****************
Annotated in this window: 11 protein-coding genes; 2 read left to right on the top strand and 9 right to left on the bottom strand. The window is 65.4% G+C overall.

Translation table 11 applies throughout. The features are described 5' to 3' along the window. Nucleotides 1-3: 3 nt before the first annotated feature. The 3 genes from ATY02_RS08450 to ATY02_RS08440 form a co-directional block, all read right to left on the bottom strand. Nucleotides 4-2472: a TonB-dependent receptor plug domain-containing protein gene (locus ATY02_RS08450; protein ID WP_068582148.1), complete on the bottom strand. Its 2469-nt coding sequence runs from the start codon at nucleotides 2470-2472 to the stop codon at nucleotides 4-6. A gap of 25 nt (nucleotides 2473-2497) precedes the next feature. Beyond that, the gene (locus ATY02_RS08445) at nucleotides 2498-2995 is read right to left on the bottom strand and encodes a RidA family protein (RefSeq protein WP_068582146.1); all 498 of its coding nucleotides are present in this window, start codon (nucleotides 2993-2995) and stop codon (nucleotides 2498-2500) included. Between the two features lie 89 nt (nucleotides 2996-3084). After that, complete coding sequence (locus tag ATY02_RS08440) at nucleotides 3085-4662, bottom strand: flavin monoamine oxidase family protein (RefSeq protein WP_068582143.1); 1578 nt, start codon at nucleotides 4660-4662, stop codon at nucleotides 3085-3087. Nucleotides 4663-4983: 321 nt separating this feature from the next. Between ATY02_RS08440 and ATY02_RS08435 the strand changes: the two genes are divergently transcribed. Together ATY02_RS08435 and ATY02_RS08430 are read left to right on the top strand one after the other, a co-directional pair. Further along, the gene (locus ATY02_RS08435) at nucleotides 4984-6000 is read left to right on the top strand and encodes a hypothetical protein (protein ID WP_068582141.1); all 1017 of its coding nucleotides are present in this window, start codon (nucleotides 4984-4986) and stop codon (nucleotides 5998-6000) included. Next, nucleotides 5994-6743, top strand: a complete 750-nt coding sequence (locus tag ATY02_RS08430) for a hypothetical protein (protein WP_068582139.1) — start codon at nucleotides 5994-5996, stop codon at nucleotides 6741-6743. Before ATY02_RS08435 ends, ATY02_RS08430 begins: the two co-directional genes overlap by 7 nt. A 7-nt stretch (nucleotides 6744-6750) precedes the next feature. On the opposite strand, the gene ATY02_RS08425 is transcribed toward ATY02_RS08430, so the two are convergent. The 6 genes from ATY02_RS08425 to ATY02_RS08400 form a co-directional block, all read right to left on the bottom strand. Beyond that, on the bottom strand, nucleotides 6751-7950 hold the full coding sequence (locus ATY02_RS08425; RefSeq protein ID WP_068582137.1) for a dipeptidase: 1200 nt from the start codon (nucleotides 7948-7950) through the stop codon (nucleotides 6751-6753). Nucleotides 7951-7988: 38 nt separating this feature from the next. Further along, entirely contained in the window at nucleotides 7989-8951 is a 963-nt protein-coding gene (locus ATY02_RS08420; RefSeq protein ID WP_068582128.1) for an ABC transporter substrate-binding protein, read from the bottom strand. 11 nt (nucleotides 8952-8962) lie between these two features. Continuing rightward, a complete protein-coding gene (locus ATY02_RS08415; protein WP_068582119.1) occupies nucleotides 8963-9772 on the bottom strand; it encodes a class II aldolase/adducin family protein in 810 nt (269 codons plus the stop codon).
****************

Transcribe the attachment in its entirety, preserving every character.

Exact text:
Annotated in this window: 11 protein-coding genes; 2 read left to right on the top strand and 9 right to left on the bottom strand. The window is 65.4% G+C overall.

Translation table 11 applies throughout. The features are described 5' to 3' along the window. Nucleotides 1-3: 3 nt before the first annotated feature. The 3 genes from ATY02_RS08450 to ATY02_RS08440 form a co-directional block, all read right to left on the bottom strand. Nucleotides 4-2472: a TonB-dependent receptor plug domain-containing protein gene (locus ATY02_RS08450; protein ID WP_068582148.1), complete on the bottom strand. Its 2469-nt coding sequence runs from the start codon at nucleotides 2470-2472 to the stop codon at nucleotides 4-6. A gap of 25 nt (nucleotides 2473-2497) precedes the next feature. Beyond that, the gene (locus ATY02_RS08445) at nucleotides 2498-2995 is read right to left on the bottom strand and encodes a RidA family protein (RefSeq protein WP_068582146.1); all 498 of its coding nucleotides are present in this window, start codon (nucleotides 2993-2995) and stop codon (nucleotides 2498-2500) included. Between the two features lie 89 nt (nucleotides 2996-3084). After that, complete coding sequence (locus tag ATY02_RS08440) at nucleotides 3085-4662, bottom strand: flavin monoamine oxidase family protein (RefSeq protein WP_068582143.1); 1578 nt, start codon at nucleotides 4660-4662, stop codon at nucleotides 3085-3087. Nucleotides 4663-4983: 321 nt separating this feature from the next. Between ATY02_RS08440 and ATY02_RS08435 the strand changes: the two genes are divergently transcribed. Together ATY02_RS08435 and ATY02_RS08430 are read left to right on the top strand one after the other, a co-directional pair. Further along, the gene (locus ATY02_RS08435) at nucleotides 4984-6000 is read left to right on the top strand and encodes a hypothetical protein (protein ID WP_068582141.1); all 1017 of its coding nucleotides are present in this window, start codon (nucleotides 4984-4986) and stop codon (nucleotides 5998-6000) included. Next, nucleotides 5994-6743, top strand: a complete 750-nt coding sequence (locus tag ATY02_RS08430) for a hypothetical protein (protein WP_068582139.1) — start codon at nucleotides 5994-5996, stop codon at nucleotides 6741-6743. Before ATY02_RS08435 ends, ATY02_RS08430 begins: the two co-directional genes overlap by 7 nt. A 7-nt stretch (nucleotides 6744-6750) precedes the next feature. On the opposite strand, the gene ATY02_RS08425 is transcribed toward ATY02_RS08430, so the two are convergent. The 6 genes from ATY02_RS08425 to ATY02_RS08400 form a co-directional block, all read right to left on the bottom strand. Beyond that, on the bottom strand, nucleotides 6751-7950 hold the full coding sequence (locus ATY02_RS08425; RefSeq protein ID WP_068582137.1) for a dipeptidase: 1200 nt from the start codon (nucleotides 7948-7950) through the stop codon (nucleotides 6751-6753). Nucleotides 7951-7988: 38 nt separating this feature from the next. Further along, entirely contained in the window at nucleotides 7989-8951 is a 963-nt protein-coding gene (locus ATY02_RS08420; RefSeq protein ID WP_068582128.1) for an ABC transporter substrate-binding protein, read from the bottom strand. 11 nt (nucleotides 8952-8962) lie between these two features. Continuing rightward, a complete protein-coding gene (locus ATY02_RS08415; protein WP_068582119.1) occupies nucleotides 8963-9772 on the bottom strand; it encodes a class II aldolase/adducin family protein in 810 nt (269 codons plus the stop codon).